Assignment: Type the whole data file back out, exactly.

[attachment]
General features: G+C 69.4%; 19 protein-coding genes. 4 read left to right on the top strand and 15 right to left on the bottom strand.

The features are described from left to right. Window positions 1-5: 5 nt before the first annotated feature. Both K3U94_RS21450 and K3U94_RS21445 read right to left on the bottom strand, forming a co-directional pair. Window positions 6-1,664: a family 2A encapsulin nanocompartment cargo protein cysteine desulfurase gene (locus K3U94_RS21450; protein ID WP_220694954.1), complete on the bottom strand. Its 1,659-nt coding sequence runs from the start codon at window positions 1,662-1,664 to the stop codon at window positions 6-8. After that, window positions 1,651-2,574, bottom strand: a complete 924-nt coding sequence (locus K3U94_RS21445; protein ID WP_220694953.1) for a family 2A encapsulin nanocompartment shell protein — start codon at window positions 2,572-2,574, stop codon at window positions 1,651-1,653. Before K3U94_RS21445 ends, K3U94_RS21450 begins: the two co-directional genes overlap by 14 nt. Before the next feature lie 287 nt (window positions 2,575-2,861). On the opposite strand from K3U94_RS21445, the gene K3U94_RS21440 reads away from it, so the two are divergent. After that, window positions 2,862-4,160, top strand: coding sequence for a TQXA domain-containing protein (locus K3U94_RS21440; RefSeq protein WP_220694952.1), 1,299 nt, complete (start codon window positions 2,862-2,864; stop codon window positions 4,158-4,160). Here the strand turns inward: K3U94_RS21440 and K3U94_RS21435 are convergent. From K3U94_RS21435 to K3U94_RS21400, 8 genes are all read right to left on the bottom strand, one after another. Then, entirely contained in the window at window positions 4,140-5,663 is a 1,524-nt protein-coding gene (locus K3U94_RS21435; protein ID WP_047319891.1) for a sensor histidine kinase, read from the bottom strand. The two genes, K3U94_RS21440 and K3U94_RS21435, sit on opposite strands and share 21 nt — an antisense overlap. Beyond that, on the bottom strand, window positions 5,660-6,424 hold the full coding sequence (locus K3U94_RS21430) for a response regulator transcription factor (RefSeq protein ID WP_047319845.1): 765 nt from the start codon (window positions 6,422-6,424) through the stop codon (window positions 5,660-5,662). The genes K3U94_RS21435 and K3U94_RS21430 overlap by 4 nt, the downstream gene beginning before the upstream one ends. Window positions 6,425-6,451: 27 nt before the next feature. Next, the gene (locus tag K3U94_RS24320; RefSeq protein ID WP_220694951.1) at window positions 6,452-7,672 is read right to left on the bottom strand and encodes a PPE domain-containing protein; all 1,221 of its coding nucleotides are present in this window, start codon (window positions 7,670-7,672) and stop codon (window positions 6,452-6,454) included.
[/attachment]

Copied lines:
General features: G+C 69.4%; 19 protein-coding genes. 4 read left to right on the top strand and 15 right to left on the bottom strand.

The features are described from left to right. Window positions 1-5: 5 nt before the first annotated feature. Both K3U94_RS21450 and K3U94_RS21445 read right to left on the bottom strand, forming a co-directional pair. Window positions 6-1,664: a family 2A encapsulin nanocompartment cargo protein cysteine desulfurase gene (locus K3U94_RS21450; protein ID WP_220694954.1), complete on the bottom strand. Its 1,659-nt coding sequence runs from the start codon at window positions 1,662-1,664 to the stop codon at window positions 6-8. After that, window positions 1,651-2,574, bottom strand: a complete 924-nt coding sequence (locus K3U94_RS21445; protein ID WP_220694953.1) for a family 2A encapsulin nanocompartment shell protein — start codon at window positions 2,572-2,574, stop codon at window positions 1,651-1,653. Before K3U94_RS21445 ends, K3U94_RS21450 begins: the two co-directional genes overlap by 14 nt. Before the next feature lie 287 nt (window positions 2,575-2,861). On the opposite strand from K3U94_RS21445, the gene K3U94_RS21440 reads away from it, so the two are divergent. After that, window positions 2,862-4,160, top strand: coding sequence for a TQXA domain-containing protein (locus K3U94_RS21440; RefSeq protein WP_220694952.1), 1,299 nt, complete (start codon window positions 2,862-2,864; stop codon window positions 4,158-4,160). Here the strand turns inward: K3U94_RS21440 and K3U94_RS21435 are convergent. From K3U94_RS21435 to K3U94_RS21400, 8 genes are all read right to left on the bottom strand, one after another. Then, entirely contained in the window at window positions 4,140-5,663 is a 1,524-nt protein-coding gene (locus K3U94_RS21435; protein ID WP_047319891.1) for a sensor histidine kinase, read from the bottom strand. The two genes, K3U94_RS21440 and K3U94_RS21435, sit on opposite strands and share 21 nt — an antisense overlap. Beyond that, on the bottom strand, window positions 5,660-6,424 hold the full coding sequence (locus K3U94_RS21430) for a response regulator transcription factor (RefSeq protein ID WP_047319845.1): 765 nt from the start codon (window positions 6,422-6,424) through the stop codon (window positions 5,660-5,662). The genes K3U94_RS21435 and K3U94_RS21430 overlap by 4 nt, the downstream gene beginning before the upstream one ends. Window positions 6,425-6,451: 27 nt before the next feature. Next, the gene (locus tag K3U94_RS24320; RefSeq protein ID WP_220694951.1) at window positions 6,452-7,672 is read right to left on the bottom strand and encodes a PPE domain-containing protein; all 1,221 of its coding nucleotides are present in this window, start codon (window positions 7,670-7,672) and stop codon (window positions 6,452-6,454) included.